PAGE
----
Premiered the works of: Anton Ferdinand Tietz (b.1742, Nuremberg; d.1810, St Petersburg), one of the most remarkable musicians at the court of Catherine the Great, teacher of Alexandre I; Jean-Baptiste Cardon, French harpist and composer at the court of Catherine the Great; Johann Henrich Facius (b.1760, d.1806), German 'cellist and composer in the service of Count N.P. Sheremetev.

Delivered regular master-classes by Europe's most distinguished professors.

Marked the 100th anniversary of the St Petersburg Museum of musical instruments with a series of exhibitions.

Marked the Bach 250th anniversary with a musical marathon at the Sheremetev Palace.

Has published a Festival journal annually and organised a series of lectures.

The Festival from 2001 to 2003 will include:

Each year, an incredible season of concerts bringing some of the world's greatest performers and music to St Petersburg.

  • New horizons:early music of the Middle and Far East.
  • Rediscovered treasures: Russian court music of the 18th century.
  • The creation of Russia's first baroque orchestra.
  • Baroque Opera: world-class productions of masterpieces by Handel, Purcell, Paiziello, Traetta.
  • Special festival broadcasts on France Musique, BBC Radio 3, WDR, EBU.




Festival Opening
27 September, Thurs.

Musica Petropolitana (St Petersburg) and Olga Pasechnik (Poland)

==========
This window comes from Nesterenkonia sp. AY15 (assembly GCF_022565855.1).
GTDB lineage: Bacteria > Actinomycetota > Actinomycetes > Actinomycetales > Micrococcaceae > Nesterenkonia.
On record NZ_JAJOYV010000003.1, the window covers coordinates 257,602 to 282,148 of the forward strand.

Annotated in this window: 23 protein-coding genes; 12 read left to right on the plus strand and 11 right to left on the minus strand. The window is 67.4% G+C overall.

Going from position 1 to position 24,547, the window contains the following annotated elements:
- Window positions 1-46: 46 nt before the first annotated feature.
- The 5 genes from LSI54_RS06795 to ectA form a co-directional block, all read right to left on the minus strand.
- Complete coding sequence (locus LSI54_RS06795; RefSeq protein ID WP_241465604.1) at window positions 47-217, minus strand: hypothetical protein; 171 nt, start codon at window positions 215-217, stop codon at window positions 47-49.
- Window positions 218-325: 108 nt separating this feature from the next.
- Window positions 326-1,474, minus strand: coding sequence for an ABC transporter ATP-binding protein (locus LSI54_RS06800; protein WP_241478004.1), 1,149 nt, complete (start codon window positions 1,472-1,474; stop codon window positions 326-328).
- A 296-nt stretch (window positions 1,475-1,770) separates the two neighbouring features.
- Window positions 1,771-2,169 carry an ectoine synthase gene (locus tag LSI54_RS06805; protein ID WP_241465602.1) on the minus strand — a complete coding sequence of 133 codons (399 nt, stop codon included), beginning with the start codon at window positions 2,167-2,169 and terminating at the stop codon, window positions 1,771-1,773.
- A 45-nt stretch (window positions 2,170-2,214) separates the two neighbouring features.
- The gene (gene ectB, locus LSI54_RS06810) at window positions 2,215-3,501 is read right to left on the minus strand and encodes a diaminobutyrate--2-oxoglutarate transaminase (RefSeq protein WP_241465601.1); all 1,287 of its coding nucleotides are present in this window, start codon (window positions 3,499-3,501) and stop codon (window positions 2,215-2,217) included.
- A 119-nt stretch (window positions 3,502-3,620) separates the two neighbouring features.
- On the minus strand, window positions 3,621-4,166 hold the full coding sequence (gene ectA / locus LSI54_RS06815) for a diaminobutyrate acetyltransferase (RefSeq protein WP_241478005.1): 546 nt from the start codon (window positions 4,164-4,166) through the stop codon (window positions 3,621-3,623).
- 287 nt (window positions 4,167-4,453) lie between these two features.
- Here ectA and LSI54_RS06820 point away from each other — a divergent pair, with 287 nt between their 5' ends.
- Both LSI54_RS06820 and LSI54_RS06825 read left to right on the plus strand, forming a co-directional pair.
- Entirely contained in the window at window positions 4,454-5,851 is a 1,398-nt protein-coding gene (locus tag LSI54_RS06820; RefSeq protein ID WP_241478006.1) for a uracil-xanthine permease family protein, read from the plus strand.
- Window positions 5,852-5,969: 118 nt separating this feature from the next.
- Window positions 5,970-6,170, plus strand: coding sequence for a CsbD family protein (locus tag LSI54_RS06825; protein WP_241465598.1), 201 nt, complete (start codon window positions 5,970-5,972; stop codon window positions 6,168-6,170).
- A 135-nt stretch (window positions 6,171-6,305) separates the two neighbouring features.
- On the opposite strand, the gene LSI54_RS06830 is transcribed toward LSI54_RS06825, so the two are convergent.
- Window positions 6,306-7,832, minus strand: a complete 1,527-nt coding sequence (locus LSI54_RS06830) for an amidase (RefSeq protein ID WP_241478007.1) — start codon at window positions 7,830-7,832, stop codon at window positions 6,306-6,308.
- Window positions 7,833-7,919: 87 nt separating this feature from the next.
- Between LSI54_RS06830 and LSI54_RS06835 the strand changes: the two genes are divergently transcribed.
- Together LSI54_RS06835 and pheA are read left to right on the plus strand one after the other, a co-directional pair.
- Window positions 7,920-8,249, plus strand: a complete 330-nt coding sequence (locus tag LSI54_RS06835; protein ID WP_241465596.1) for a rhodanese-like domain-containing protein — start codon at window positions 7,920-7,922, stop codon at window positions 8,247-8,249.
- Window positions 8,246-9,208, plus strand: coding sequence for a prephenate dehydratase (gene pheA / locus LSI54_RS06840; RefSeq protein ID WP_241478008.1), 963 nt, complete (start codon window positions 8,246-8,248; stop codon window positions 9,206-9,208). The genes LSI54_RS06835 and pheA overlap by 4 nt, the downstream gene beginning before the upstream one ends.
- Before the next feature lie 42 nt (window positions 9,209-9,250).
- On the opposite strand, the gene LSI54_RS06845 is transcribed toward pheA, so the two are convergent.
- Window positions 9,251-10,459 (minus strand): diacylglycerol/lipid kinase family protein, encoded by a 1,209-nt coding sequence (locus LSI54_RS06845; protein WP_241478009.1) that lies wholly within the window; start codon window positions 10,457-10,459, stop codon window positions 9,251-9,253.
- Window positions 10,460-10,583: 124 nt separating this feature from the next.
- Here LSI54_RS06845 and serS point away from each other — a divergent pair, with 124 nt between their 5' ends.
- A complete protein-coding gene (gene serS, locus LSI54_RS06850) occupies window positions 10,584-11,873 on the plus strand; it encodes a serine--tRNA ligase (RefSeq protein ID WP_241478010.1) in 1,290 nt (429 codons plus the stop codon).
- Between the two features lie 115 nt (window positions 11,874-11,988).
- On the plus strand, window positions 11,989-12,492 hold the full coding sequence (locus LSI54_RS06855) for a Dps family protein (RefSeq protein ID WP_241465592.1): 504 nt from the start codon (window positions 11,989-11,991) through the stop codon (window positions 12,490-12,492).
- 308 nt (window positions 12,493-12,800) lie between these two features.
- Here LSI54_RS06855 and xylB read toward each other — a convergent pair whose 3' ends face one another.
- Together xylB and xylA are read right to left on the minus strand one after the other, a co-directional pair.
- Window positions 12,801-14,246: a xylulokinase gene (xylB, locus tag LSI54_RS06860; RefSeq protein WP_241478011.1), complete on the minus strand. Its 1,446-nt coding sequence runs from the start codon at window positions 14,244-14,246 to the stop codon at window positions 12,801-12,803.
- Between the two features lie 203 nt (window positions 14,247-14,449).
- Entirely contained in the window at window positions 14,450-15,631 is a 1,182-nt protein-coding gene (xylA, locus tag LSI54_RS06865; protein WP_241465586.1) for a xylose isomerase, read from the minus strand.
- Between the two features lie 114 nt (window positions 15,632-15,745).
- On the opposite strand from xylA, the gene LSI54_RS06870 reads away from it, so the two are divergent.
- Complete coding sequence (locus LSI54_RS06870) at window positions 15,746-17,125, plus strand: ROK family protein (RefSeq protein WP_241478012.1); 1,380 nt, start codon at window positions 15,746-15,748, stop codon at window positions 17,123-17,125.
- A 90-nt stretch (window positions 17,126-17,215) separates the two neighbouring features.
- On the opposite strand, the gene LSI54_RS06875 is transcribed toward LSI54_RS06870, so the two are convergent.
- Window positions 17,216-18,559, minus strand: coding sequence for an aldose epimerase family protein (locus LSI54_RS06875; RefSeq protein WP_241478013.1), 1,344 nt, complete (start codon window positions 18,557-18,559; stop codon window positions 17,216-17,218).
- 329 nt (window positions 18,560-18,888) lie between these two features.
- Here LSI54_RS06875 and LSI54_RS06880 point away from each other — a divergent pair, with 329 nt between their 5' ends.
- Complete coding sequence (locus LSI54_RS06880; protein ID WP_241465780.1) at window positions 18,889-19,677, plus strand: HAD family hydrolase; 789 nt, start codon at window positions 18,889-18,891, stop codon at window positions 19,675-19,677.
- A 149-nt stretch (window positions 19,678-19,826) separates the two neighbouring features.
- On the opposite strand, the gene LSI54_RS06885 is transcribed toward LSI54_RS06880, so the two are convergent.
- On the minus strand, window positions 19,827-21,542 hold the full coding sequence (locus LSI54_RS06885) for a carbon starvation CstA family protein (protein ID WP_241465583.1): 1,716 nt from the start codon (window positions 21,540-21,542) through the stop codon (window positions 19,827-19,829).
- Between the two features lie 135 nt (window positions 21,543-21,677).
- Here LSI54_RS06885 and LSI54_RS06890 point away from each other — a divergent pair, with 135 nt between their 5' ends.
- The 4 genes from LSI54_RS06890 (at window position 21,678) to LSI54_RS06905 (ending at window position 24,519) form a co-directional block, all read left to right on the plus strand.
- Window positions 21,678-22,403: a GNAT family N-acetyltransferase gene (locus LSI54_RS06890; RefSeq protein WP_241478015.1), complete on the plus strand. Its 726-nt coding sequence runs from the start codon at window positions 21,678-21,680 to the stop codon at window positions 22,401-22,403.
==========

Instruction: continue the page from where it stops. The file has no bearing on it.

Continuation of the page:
28 September, Fri.

Siebe Henstra (clavichord, Netherlands)

29 September, Sat.
Conservatorie Concert Hall

Jose Miguel Moreno (lute, Spain)

30 September, Sun.
Peterhoff Palace

Catherine the Great Orchestra (St Petersburg)

1 October, Mon.
Conservatoire Concert Hall

Trio Hantai (France)

2 October, Tues.

“Drevnerusski Raspev”
The Choir of the Moscow Patriarchate

4 October, Thurs.

Michael Chance (counter-tenor, UK)

5 October, Fri.

Trio Ponseele (Belgium)

7 October, Sun.
Conservatoire Concert Hall

Edward Parmentier (harpsichord, USA)

9 October, Tues.
Conservatoire Concert Hall

Orchestra of the Sixth Floor (Finland)

12 October, Fri.
Menshikov Palace

Andres Mustonen Trio (Estonia)

13 October, Sat.
Lutheran Church
of St Catherine

Yuri Semenov (organ, St Petersburg) and
Yuri Martynov (harpsichord, Moscow)

14 October, Sun.

Andrei Reshetin (violin, St Petersburg)

15 October, Mon.

Alexei Lubimov (hammerklavier, Moscow)

16 October, Tues.
Sheremetev Palace

Mara Galassi (harp, Italy)

17 October, Wed.

Anthony Rooley and Evelyn Tubb (UK)

18 October, Thurs.

Christine Schornsheim & Christophe Hundgeburth (Germany)

Festival Closing
19 October, Fri.

Il Giardino Armonico (Italy)


The 4th International Early Music Festival opens this year on 27 September and runs until 19 October. The venues for the concerts are the State Capella, the Philharmonic Chamber and Great Halls, the Menshikov and Sheremetyev Palaces, the Throne Room of the Grand Palace at Peterhoff and the Greek Room at Pavlovsk Palace.

The festival’s partners are consulates and cultural centres in St. Petersburg: the Dutch Institute, the French Institute, the Goethe Institute, CEC International Partners (US) and the Consulates-General of Italy, Finland, Netherlands, Poland, as well as the honorary consulate of Spain. The Festival receives support from the Delegation of the European Union in Russia. This alliance has afforded the festival’s organisers the possibility of inviting some world famous soloists and ensembles.